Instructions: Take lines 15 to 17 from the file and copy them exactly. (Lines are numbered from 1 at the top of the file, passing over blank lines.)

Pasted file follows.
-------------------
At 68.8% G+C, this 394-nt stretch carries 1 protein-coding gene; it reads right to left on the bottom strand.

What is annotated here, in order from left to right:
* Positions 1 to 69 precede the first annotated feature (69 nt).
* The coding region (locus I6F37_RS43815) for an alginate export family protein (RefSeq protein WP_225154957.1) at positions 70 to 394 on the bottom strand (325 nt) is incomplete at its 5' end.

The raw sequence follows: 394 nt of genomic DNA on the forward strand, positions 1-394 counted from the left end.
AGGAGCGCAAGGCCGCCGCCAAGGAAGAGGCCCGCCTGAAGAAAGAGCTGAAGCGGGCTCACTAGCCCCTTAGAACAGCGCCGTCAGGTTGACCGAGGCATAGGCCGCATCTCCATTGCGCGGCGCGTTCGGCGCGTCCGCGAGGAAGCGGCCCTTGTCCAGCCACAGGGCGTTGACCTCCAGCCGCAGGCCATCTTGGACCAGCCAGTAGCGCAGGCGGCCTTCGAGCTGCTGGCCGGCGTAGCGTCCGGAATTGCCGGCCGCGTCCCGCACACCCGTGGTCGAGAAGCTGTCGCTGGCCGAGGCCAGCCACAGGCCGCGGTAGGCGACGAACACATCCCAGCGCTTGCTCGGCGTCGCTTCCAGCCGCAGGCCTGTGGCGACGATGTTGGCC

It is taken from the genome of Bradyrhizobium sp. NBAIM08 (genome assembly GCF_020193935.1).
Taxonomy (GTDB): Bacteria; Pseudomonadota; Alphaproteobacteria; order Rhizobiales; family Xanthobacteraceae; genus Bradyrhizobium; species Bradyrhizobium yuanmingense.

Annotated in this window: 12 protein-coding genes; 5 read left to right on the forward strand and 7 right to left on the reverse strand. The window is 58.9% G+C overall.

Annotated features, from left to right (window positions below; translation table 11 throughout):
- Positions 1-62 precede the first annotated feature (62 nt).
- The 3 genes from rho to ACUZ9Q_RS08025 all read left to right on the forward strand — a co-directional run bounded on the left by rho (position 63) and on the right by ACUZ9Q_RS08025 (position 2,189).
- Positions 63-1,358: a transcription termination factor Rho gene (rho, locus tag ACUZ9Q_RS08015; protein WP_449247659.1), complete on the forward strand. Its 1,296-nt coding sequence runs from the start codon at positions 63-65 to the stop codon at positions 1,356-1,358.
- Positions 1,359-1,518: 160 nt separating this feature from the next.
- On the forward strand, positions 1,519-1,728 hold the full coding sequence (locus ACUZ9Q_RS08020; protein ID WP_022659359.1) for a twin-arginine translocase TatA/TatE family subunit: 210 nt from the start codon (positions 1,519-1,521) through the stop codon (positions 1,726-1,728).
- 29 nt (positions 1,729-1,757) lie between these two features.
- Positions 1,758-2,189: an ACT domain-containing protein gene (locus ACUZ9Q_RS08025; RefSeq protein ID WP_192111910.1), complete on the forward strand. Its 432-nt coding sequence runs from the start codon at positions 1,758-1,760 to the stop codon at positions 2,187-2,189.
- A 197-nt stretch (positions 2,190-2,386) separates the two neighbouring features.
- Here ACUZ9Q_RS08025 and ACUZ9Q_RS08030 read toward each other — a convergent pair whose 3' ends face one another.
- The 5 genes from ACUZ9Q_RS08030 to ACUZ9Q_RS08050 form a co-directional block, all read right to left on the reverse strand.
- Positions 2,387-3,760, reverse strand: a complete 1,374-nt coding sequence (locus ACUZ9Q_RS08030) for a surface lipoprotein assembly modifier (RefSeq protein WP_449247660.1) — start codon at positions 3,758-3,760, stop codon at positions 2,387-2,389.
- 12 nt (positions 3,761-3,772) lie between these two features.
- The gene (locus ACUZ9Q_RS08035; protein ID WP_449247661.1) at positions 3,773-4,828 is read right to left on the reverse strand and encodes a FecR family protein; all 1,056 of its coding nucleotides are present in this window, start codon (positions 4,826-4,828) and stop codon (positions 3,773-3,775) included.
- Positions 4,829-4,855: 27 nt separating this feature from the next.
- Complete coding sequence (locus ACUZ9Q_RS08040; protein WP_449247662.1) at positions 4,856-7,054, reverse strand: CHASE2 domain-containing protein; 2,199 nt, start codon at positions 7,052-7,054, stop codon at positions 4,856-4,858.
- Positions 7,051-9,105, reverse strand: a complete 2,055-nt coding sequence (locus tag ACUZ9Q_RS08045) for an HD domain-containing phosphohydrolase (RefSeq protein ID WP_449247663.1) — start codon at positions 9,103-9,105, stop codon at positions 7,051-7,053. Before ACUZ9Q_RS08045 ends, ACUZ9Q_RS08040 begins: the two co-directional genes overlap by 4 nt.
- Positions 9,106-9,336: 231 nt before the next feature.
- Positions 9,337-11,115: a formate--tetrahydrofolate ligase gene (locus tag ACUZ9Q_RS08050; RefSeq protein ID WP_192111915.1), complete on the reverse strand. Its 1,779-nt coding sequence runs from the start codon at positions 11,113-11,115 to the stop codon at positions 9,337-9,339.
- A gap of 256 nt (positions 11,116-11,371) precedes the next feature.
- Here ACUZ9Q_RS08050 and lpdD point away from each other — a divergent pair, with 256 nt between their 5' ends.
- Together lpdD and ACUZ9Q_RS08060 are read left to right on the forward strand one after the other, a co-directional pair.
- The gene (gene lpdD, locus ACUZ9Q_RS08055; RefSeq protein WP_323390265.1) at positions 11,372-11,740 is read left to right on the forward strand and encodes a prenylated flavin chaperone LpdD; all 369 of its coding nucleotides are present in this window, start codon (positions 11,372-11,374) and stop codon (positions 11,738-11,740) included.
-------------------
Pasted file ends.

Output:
- On the forward strand, positions 1,519-1,728 hold the full coding sequence (locus ACUZ9Q_RS08020; protein ID WP_022659359.1) for a twin-arginine translocase TatA/TatE family subunit: 210 nt from the start codon (positions 1,519-1,521) through the stop codon (positions 1,726-1,728).
- 29 nt (positions 1,729-1,757) lie between these two features.
- Positions 1,758-2,189: an ACT domain-containing protein gene (locus ACUZ9Q_RS08025; RefSeq protein ID WP_192111910.1), complete on the forward strand. Its 432-nt coding sequence runs from the start codon at positions 1,758-1,760 to the stop codon at positions 2,187-2,189.